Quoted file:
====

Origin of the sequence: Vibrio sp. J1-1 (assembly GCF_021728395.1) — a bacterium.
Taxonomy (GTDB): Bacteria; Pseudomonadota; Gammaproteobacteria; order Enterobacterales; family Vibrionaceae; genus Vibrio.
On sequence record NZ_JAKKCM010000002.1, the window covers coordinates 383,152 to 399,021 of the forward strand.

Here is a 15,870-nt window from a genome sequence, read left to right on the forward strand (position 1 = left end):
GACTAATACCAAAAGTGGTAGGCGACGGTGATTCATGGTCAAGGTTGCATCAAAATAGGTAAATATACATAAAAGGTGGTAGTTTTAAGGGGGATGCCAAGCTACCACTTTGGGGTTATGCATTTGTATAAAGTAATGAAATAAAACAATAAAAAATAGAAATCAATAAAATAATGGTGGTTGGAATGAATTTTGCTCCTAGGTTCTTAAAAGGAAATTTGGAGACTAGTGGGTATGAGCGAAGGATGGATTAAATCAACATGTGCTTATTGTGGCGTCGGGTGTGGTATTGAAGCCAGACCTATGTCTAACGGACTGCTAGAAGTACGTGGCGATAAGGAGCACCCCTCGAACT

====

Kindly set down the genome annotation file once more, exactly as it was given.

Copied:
Origin of the sequence: Vibrio sp. J1-1 (assembly GCF_021728395.1) — a bacterium.
Taxonomy (GTDB): Bacteria; Pseudomonadota; Gammaproteobacteria; order Enterobacterales; family Vibrionaceae; genus Vibrio.
On sequence record NZ_JAKKCM010000002.1, the window covers coordinates 383,152 to 399,021 of the forward strand.

Here is a 15,870-nt window from a genome sequence, read left to right on the forward strand (position 1 = left end):
GACTAATACCAAAAGTGGTAGGCGACGGTGATTCATGGTCAAGGTTGCATCAAAATAGGTAAATATACATAAAAGGTGGTAGTTTTAAGGGGGATGCCAAGCTACCACTTTGGGGTTATGCATTTGTATAAAGTAATGAAATAAAACAATAAAAAATAGAAATCAATAAAATAATGGTGGTTGGAATGAATTTTGCTCCTAGGTTCTTAAAAGGAAATTTGGAGACTAGTGGGTATGAGCGAAGGATGGATTAAATCAACATGTGCTTATTGTGGCGTCGGGTGTGGTATTGAAGCCAGACCTATGTCTAACGGACTGCTAGAAGTACGTGGCGATAAGGAGCACCCCTCGAACT